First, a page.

Time to replace DNS... (2, Interesting)

Anonymous Coward | more than 12 years ago | (#2835408)

Why don't we come up with a nice peer to peer system that does everything that DNS does and more?

It could even run in parallel with the existing domain name servers. If it turned out to be better then it will eventually superceed the existing system.

We need to get out from under this obsenity that is the monopoly on domain names. Doesn't it worry anyone else that what is essentially an extension of the US government runs the DNS system? I bet the NSA maintains the root DNS servers as part of the Echelon program and monitors exactly who is asking for what domain names.

It may even be possible to use this new system to make new kinds of peer to peer file systems scale to any size.

Re:Time to replace DNS... (3, Insightful)

Sobrique (543255) | more than 12 years ago | (#2835416)

Peer to peer DNS sounds like a fun idea (well I rather like it). The drawback is the arbitration of domain names (or whatever). I mean, if everyone is peers, then that means that multiple people can lay claim to a particular name.
IMHO that's why the current system works well enough - it's a first come first served, and sue them if you don't like it, but at least I don't have to worry about my vanity domain being taken off me by someone else on the P2P network.

Re:Time to replace DNS... (2)

johnburton (21870) | more than 12 years ago | (#2835492)

I like the sound of peer to peer dns.
The problems with the current system are that it requires a "root" and whoever owns that root has the power to impose their will on the rest of the system.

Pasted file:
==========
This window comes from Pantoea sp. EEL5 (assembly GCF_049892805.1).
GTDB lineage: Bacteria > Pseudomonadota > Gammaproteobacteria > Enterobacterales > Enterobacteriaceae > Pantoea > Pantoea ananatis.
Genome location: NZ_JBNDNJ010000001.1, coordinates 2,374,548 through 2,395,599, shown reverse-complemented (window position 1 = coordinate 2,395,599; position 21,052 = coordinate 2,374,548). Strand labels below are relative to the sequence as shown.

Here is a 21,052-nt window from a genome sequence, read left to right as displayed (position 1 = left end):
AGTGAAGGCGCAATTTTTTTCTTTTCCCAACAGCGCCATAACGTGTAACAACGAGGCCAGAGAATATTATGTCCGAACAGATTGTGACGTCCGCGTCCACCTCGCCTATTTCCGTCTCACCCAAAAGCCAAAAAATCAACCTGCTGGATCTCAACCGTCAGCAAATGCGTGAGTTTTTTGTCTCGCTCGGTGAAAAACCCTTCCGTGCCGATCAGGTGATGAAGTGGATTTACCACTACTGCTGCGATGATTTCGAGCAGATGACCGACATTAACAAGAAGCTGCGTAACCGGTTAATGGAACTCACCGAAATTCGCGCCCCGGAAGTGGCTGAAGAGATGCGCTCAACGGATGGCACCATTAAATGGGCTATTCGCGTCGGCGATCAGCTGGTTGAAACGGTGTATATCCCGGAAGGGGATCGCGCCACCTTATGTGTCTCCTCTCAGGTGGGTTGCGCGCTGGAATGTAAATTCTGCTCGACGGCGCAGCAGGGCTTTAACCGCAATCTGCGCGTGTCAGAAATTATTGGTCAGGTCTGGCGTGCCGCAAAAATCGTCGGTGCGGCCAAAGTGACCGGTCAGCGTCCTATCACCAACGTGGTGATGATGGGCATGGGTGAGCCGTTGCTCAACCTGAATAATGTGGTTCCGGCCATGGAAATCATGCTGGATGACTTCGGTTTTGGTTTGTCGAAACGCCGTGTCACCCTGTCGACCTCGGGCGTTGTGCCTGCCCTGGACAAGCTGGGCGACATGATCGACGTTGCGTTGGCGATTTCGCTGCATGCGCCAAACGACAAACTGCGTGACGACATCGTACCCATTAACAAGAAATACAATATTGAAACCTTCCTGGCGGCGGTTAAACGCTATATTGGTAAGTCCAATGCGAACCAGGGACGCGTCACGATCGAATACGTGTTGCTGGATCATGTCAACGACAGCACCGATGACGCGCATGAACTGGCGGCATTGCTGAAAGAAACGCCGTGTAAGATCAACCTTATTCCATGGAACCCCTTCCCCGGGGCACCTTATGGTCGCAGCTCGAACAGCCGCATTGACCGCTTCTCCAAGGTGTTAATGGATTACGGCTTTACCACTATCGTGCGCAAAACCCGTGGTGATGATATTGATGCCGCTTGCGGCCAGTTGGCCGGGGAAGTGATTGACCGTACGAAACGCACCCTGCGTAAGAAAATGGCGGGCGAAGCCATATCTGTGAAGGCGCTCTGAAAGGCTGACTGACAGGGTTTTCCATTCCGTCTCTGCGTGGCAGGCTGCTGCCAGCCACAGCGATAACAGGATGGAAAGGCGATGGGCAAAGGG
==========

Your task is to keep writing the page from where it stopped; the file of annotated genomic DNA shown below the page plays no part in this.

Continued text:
So far I've not managed to think of a way to make this work though :-(

What if? (0)

Anonymous Coward | more than 12 years ago | (#2835916)


What if we had them form a bunch of peers at the .com, .net, .biz level. Basically break the root up into a bunch of peers. Your root is the .domain that you yourself belong to. If I was, lets say, bar.biz and I wanted to resolve foo.com, then I would goto .biz and have it forward the request to .com for me, like root forwards everything now.

Since they are all peers of each other they would need a table that could hold all the possible names and the address that the name would resolve to, plus an alternative address if the primary failed.

Make it so that the root domain name is limited to 6 characters. And that all the root domains are peers of each other. Have a rule that no individual or company can own more than one domain. If you sign up to host a root domain, then you can charge no more than $10 a year for the service.

At least this way there can be some competition for services and it would be easy to add new root domains. Unlike the government monopoly we have now. Individuals could actually manage a small part of the web and make a chunk of change doing it.

And if we had even a fraction of 6^26 different companies all managing a portion of the internet name space then it would definately be much more scalable than now.

Imagine if we had 10,000 root domains all competing for customers? And if you didn't like any of the existing ones that are in operation, you pay a $100 fee to an open standards body whose only job is to track the master list of domain name, primary server and secondary server and start your own service.

We can even just exclude the existing 20 root domains from the list like .com, .net, .edu and the like and have hosts on the .sex domain switch to the old dns lookup system if they are trying to lookup foo.com.

BTW, I thought up this system so I have dibs on the .sex, .kinky and .pervert domain names. he he he

I would also like to see sub categories for companies... it should be pepsi.cola.drink and coke.cola.drink